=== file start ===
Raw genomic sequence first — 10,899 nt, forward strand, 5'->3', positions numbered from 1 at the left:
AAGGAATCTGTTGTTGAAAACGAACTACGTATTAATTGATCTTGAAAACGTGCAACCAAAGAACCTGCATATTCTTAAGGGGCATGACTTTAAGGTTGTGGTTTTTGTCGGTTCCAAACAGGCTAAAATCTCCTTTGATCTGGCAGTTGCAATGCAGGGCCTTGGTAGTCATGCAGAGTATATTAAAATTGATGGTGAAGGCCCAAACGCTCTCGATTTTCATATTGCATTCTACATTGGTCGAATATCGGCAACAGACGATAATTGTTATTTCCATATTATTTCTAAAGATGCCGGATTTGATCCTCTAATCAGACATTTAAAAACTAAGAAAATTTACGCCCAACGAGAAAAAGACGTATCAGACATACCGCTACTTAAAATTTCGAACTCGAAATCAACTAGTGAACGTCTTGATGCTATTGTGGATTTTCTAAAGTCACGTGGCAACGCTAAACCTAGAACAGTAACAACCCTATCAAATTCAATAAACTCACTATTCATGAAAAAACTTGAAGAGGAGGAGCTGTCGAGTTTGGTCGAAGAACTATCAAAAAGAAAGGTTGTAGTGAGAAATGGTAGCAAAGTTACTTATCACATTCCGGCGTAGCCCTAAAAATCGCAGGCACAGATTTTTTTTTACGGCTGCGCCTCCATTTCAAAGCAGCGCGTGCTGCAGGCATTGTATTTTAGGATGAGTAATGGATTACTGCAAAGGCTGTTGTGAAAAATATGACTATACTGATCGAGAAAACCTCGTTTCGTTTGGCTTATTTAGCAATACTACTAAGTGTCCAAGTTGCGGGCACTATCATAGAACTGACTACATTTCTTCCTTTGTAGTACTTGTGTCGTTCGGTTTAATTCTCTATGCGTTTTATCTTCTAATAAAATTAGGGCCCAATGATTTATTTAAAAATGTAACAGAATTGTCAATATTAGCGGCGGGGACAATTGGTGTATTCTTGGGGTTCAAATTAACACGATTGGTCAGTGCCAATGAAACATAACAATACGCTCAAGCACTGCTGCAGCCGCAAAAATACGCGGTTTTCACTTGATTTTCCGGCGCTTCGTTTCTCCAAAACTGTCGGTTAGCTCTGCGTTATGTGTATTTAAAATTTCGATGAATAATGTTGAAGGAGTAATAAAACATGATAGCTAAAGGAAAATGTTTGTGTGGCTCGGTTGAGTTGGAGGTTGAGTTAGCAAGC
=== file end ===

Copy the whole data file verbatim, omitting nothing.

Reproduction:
Raw genomic sequence first — 10,899 nt, forward strand, 5'->3', positions numbered from 1 at the left:
AAGGAATCTGTTGTTGAAAACGAACTACGTATTAATTGATCTTGAAAACGTGCAACCAAAGAACCTGCATATTCTTAAGGGGCATGACTTTAAGGTTGTGGTTTTTGTCGGTTCCAAACAGGCTAAAATCTCCTTTGATCTGGCAGTTGCAATGCAGGGCCTTGGTAGTCATGCAGAGTATATTAAAATTGATGGTGAAGGCCCAAACGCTCTCGATTTTCATATTGCATTCTACATTGGTCGAATATCGGCAACAGACGATAATTGTTATTTCCATATTATTTCTAAAGATGCCGGATTTGATCCTCTAATCAGACATTTAAAAACTAAGAAAATTTACGCCCAACGAGAAAAAGACGTATCAGACATACCGCTACTTAAAATTTCGAACTCGAAATCAACTAGTGAACGTCTTGATGCTATTGTGGATTTTCTAAAGTCACGTGGCAACGCTAAACCTAGAACAGTAACAACCCTATCAAATTCAATAAACTCACTATTCATGAAAAAACTTGAAGAGGAGGAGCTGTCGAGTTTGGTCGAAGAACTATCAAAAAGAAAGGTTGTAGTGAGAAATGGTAGCAAAGTTACTTATCACATTCCGGCGTAGCCCTAAAAATCGCAGGCACAGATTTTTTTTTACGGCTGCGCCTCCATTTCAAAGCAGCGCGTGCTGCAGGCATTGTATTTTAGGATGAGTAATGGATTACTGCAAAGGCTGTTGTGAAAAATATGACTATACTGATCGAGAAAACCTCGTTTCGTTTGGCTTATTTAGCAATACTACTAAGTGTCCAAGTTGCGGGCACTATCATAGAACTGACTACATTTCTTCCTTTGTAGTACTTGTGTCGTTCGGTTTAATTCTCTATGCGTTTTATCTTCTAATAAAATTAGGGCCCAATGATTTATTTAAAAATGTAACAGAATTGTCAATATTAGCGGCGGGGACAATTGGTGTATTCTTGGGGTTCAAATTAACACGATTGGTCAGTGCCAATGAAACATAACAATACGCTCAAGCACTGCTGCAGCCGCAAAAATACGCGGTTTTCACTTGATTTTCCGGCGCTTCGTTTCTCCAAAACTGTCGGTTAGCTCTGCGTTATGTGTATTTAAAATTTCGATGAATAATGTTGAAGGAGTAATAAAACATGATAGCTAAAGGAAAATGTTTGTGTGGCTCGGTTGAGTTGGAGGTTGAGTTAGCAAGC